Dear Singapore, It’s Okay to Not be Number One

Dear Singapore, It’s Okay to Not be Number One

Dear Singapore,

When I was a child, you told us our airport was number one (it still is). My eyes sparkled and my heart swelled – us? A small island nation the best in the world? I too wanted to be number one. Number one has a special place in the world. Number one is shiny and visible. Being number one meant I’d be like you, a proud beacon standing above other insignificant numbers.

Chasing number one came almost naturally. You gave us permission to wear ‘kiasu’ as a badge of honour. The fear of losing became our motto and we even had a comic mascot for it. School was a high stakes battleground. Number one meant honour for the family (bragging rights at gatherings) and a promise that our future is set. So we show up armed with a team of tutors along with all our knowledge accumulated in eye bags.

From one chase to another, we funnel through the best education system in the world only to somehow find ourselves knee-deep in adulthood with one of the longest working hours in the world. It was at this point, that I realized that number one comes with a few rules of its own.

Number One is Temporary
There were moments where I got a chance to be number one. For a fraction of a moment, I tasted what it felt like to be a king. But after that moment was over, it was back to square one and like everyone else, I had to scramble again. Number One has everyone in an over-exhausted loop, constantly chasing for something they can never hold on to. In a way, Number One is the Princess Peach of our reality – just when you think you’re there, it’s waiting for you in another castle.

Number One has Hidden Costs
Time is a necessary sacrifice for the Number Ones of this world. Michael Phelps the king of Olympic firsts, is only who he is because he is swimming 80,000 meters a week. Elon Musk, the king of start-up firsts, is known to work for 85 to 100 hours a week running SpaceX and Tesla. This also means an almost non-existent social circle and if you’re not careful, your health and sanity.

I’m sure you too have felt the cost when the Happy Planet Index called you one of the most unhappy places on Earth and Gallup crowned you the most emotionless country. Even Durex jumped in on the action and told you your sex drive was near the bottom of the list.

There can only be one Number One
What makes Number One so coveted is the nature of its scarcity. This is why competitions where every child gets a first place trophy is a meaningless exercise (and a blasphemy to math). However, where does this leave the masses who didn’t place first? Usually, a cocktail of guilt, shame and pressure.

To be frank, you’ve had a great run. But having been on the chase for 53 years, I’m sure you must feel at least a little fatigue. If you do decide to one day retire from the chase, I’d like to invite you to join me and consider becoming average instead.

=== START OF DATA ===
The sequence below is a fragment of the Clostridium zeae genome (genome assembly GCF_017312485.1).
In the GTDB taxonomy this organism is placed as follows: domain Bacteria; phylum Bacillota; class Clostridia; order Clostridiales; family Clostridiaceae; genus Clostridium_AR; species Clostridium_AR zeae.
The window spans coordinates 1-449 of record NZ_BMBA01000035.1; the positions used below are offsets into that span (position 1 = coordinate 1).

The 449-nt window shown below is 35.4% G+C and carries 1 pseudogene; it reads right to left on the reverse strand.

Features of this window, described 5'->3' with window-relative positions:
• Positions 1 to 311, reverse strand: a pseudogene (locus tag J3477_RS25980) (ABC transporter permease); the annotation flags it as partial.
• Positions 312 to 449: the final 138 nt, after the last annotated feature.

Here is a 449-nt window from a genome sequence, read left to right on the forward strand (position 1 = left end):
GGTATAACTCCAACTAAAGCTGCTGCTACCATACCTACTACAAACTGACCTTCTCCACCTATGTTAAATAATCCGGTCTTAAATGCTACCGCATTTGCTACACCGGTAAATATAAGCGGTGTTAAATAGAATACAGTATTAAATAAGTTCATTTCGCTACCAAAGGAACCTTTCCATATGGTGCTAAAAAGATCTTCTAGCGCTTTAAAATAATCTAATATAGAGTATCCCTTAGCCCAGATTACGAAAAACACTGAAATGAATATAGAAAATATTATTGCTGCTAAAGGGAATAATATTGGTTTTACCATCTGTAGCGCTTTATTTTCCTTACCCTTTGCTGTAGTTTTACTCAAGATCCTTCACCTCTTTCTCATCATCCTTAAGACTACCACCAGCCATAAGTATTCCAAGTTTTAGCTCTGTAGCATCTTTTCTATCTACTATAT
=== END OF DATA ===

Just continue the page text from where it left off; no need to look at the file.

The Perks of Being Average

The BB stickers best embody the perks of being average

Why average of all things? It’s after all the most boring spot on the leaderboard. Average doesn’t make a good news story. Average is what the Number Ones snicker and scoff at in exclusive locker rooms. But in my search for an alternative to the Number One chase, I found that choosing Average has its perks. And let me assure you that Average isn’t an excuse to be lazy or to live an uninspired life.

Average is a mix of successes and failures. Knowing that you’re average is to be okay with failing and not basing your self-worth on titles, medals and other temporary shiny things. This isn’t an excuse to not give your best shot but is instead a guilt-free attempt at success.

You might say that with all this guilt-free feel-good nonsense, you’ll never leave your mark in this world because everyone else is working twice as hard and resting twice as little. And you might be right, you are after all the expert at climbing ranks. But maybe there isn’t a need to climb ranks. Maybe sometimes good enough really is good enough. And rather than being number one in one aspect of your life while sacrificing the others, you can instead choose to be good enough in five areas of your life.

If you’re still hung up on being number one, think of average as the number one of being holistic. Average is a productive day at work. Average is binge-watching Netflix on a Friday night. Average is complaining about SMRT at family dinners. Average means having the time for work, play, love, family and yourself.

Average is probably not where legacies are carved into history books. But if you’re okay with that, then maybe you’ll find that Average is also where life happens.

An Average Singaporean

P.S. Happy Birthday Singapore!

Dave Tai

A haiku writer and a taichi instructor, Dave can hold a pen and a sword.